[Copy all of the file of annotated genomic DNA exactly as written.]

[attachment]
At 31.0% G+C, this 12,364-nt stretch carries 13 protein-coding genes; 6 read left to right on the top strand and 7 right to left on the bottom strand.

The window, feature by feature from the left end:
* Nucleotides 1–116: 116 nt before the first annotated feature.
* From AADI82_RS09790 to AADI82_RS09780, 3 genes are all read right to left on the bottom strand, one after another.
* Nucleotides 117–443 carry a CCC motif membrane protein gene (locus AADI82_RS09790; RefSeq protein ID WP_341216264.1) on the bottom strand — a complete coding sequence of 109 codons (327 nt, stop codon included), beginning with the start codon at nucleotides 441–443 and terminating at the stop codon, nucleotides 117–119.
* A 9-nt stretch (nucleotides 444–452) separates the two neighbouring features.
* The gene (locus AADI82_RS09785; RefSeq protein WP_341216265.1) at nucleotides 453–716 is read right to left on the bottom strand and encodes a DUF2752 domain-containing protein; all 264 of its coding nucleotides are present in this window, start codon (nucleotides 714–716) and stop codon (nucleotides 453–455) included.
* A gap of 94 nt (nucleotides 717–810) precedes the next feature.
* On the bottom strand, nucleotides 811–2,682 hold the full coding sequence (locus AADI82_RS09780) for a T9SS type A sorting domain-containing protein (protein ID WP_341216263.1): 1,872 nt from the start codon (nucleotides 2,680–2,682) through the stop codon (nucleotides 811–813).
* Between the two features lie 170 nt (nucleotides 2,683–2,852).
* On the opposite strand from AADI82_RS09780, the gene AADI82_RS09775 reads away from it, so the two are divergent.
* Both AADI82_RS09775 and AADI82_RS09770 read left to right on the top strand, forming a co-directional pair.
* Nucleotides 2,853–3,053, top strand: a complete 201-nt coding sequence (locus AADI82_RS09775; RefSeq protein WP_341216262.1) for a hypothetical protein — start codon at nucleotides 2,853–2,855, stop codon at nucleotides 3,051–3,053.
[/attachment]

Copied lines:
At 31.0% G+C, this 12,364-nt stretch carries 13 protein-coding genes; 6 read left to right on the top strand and 7 right to left on the bottom strand.

The window, feature by feature from the left end:
* Nucleotides 1–116: 116 nt before the first annotated feature.
* From AADI82_RS09790 to AADI82_RS09780, 3 genes are all read right to left on the bottom strand, one after another.
* Nucleotides 117–443 carry a CCC motif membrane protein gene (locus AADI82_RS09790; RefSeq protein ID WP_341216264.1) on the bottom strand — a complete coding sequence of 109 codons (327 nt, stop codon included), beginning with the start codon at nucleotides 441–443 and terminating at the stop codon, nucleotides 117–119.
* A 9-nt stretch (nucleotides 444–452) separates the two neighbouring features.
* The gene (locus AADI82_RS09785; RefSeq protein WP_341216265.1) at nucleotides 453–716 is read right to left on the bottom strand and encodes a DUF2752 domain-containing protein; all 264 of its coding nucleotides are present in this window, start codon (nucleotides 714–716) and stop codon (nucleotides 453–455) included.
* A gap of 94 nt (nucleotides 717–810) precedes the next feature.
* On the bottom strand, nucleotides 811–2,682 hold the full coding sequence (locus AADI82_RS09780) for a T9SS type A sorting domain-containing protein (protein ID WP_341216263.1): 1,872 nt from the start codon (nucleotides 2,680–2,682) through the stop codon (nucleotides 811–813).
* Between the two features lie 170 nt (nucleotides 2,683–2,852).
* On the opposite strand from AADI82_RS09780, the gene AADI82_RS09775 reads away from it, so the two are divergent.
* Both AADI82_RS09775 and AADI82_RS09770 read left to right on the top strand, forming a co-directional pair.
* Nucleotides 2,853–3,053, top strand: a complete 201-nt coding sequence (locus AADI82_RS09775; RefSeq protein WP_341216262.1) for a hypothetical protein — start codon at nucleotides 2,853–2,855, stop codon at nucleotides 3,051–3,053.